Solomon and Marion was the first play I saw and an absolute heartbreaker. Set in rural South Africa it was about an old British lady who is coming to terms with the death of her son and thefriendship she develops with a mysterious Xhosa boy who keeps visiting her house. Marion was played by Dame Janet Suzman who was amazing, a performance full of intense emotion which was only occasionally overdone. The story was harrowing but ultimately uplifting and probably the most powerful piece of theatre I saw all week.
I did find it difficult to pick out theatre however. The Royal Mile aside it is so much less visible on billboards and just generally on Edinburgh’s streets than comedy. Every fringe venue that you go to is plastered with flyers but they become like wall paper after a while, you just stop noticing them. In the end meeting up with a friend who was in a play was the best thing to do as she had loads of great recommendations. I saw some stuff I would never have chosen without guidance but was so glad I did. Squally Showers by Little Bulb was a bizarre exploration of physical theatre and expressive movement, charming, hilarious and completely unique. Performance artist Byrony Kimmings‘ piece was performed in collaboration with her 9 year old niece. It was extremely popular and very interesting. She told the story of looking after her niece for the summer and their working together to put on a show. The show combined a unique aesthetic vision with an honest and heartfelt performance where Byrony and her niece lived in a fantasy fairy tale world whilst exploring extremely adult and at times terrifying themes. The show is very difficult to describe accurately…I’m making it sound far more poncy that it was, basically it was extremely entertaining and also explored Bryony’s fears for her nieces future, her need to protect her and her understanding that ultimately this isn’t going to be possible. It was witty, entertaining and just generally a delight to be a part of.
One thing I instantly loved about the Fringe was the diversity of shows on offer. In my week I saw amazing spoken word like Tongue Fu and Solpadeine is my Boyfriend, along with hilarious improv, bizarre cabaret and pant wet-tingly funny stand up. The other thing I loved was the variety of venues. All within walking distance of each other the four main venues are Gilded Balloon, Underbelly, Assembly and Pleasance and each offers their own unique flavour. But the whole of Edinburgh is transformed during the Fringe, everything from restaurants to under ground vaults and huge lofts are turned into performance spaces and you will find yourself in some truly odd places (Banshee Labyrinth is definitely worth a visit simply for the novelty factor of listening to spoken word in a cellar surrounded by plastic limbs masquerading as ornaments).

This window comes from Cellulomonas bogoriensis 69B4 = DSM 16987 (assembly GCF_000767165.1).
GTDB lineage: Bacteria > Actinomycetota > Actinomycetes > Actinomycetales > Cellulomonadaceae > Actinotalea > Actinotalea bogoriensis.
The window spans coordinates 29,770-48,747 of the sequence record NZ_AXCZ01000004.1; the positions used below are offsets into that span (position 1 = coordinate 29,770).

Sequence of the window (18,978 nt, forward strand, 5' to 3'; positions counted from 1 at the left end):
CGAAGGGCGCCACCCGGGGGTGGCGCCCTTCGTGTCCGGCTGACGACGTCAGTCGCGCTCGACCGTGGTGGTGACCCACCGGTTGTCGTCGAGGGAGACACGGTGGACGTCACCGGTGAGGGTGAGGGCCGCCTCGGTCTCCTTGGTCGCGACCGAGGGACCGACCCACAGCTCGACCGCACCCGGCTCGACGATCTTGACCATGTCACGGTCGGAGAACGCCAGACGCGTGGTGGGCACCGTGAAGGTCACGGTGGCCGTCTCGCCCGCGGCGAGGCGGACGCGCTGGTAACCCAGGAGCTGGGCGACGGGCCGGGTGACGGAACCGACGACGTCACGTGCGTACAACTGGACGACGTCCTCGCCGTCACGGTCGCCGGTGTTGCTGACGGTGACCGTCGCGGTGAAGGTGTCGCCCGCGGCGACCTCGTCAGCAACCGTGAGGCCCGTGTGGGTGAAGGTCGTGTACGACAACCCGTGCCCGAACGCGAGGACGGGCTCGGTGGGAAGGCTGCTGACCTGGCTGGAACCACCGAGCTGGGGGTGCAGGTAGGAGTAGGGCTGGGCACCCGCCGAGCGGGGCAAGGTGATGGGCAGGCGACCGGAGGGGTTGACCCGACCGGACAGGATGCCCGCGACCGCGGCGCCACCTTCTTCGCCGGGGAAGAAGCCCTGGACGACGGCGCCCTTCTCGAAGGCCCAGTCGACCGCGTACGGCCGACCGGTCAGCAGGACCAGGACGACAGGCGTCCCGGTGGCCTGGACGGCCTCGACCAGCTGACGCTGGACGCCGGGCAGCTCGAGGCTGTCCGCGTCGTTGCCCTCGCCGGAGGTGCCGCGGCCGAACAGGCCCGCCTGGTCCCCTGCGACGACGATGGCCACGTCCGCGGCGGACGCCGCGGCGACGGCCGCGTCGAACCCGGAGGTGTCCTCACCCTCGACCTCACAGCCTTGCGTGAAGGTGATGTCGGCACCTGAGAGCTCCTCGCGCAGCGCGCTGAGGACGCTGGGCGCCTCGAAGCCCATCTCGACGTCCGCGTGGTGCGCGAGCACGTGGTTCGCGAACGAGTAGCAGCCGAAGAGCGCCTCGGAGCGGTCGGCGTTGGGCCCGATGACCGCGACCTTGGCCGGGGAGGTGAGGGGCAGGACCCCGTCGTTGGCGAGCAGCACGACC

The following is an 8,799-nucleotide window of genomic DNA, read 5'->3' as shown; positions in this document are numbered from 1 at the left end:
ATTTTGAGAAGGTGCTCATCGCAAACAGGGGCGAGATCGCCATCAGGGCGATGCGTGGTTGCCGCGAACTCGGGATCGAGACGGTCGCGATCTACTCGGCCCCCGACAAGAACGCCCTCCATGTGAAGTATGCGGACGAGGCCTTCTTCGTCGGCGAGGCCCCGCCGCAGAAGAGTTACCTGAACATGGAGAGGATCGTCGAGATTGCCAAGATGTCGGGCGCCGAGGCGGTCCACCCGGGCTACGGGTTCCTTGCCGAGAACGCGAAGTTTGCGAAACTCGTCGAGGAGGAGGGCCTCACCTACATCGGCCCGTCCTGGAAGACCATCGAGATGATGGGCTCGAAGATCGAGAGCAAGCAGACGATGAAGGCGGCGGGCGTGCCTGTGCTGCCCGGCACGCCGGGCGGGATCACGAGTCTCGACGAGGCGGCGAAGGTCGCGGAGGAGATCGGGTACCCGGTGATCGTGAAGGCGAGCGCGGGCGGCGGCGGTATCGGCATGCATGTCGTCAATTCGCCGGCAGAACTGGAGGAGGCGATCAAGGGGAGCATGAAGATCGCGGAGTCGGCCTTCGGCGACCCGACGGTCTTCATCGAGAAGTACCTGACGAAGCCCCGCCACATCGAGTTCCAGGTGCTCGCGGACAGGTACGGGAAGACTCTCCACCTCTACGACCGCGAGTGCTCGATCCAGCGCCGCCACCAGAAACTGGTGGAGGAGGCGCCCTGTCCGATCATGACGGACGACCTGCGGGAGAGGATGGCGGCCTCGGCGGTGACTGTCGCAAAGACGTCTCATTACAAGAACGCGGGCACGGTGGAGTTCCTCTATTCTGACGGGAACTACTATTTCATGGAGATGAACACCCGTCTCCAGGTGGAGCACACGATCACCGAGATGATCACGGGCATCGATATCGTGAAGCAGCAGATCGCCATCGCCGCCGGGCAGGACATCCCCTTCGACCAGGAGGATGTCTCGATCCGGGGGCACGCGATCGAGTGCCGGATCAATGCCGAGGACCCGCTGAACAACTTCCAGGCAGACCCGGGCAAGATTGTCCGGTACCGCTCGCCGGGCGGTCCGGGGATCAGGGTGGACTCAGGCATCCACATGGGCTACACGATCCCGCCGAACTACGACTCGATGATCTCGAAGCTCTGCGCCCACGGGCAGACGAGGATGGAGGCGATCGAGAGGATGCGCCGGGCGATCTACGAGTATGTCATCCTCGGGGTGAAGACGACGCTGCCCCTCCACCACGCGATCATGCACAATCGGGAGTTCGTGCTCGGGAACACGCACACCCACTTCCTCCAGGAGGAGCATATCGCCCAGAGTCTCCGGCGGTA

With such an onslaught of culture at your finger tips I did notice after about the 4th non-stop day that I was both exhausted and getting slightly jaded by the experience. I had one dud day where everything I saw just pissed me off and I just wanted to curl up with a p.g. wodehouse and be done with it. With so much on offer even the good stuff starts to loose impact after all a while and you really have to focus to keep listening and taking it all in, I felt completely saturated at times.
You definitely need to persevere and take your time to get the most out of Edinburgh but overall I was pleased with the choices that I made. I came back exhausted and completely penniless but fired up with so many new ideas for my own writing, inspired by the huge variety of art forms and stories I had heard.
Finally there was only the megabus home to endure…one day I will look back and laugh, confident in the knowledge that I will never have to go through that traumatic experience again. At least I had the memories from an amazing week to get me through…12 hours of hell is a small price to pay for a fab week of entertainment.
Role on next year when I might even be bringing my own show…watch yourself Tarquin you’ve got some competition!
Oh and here are links to my various reviews: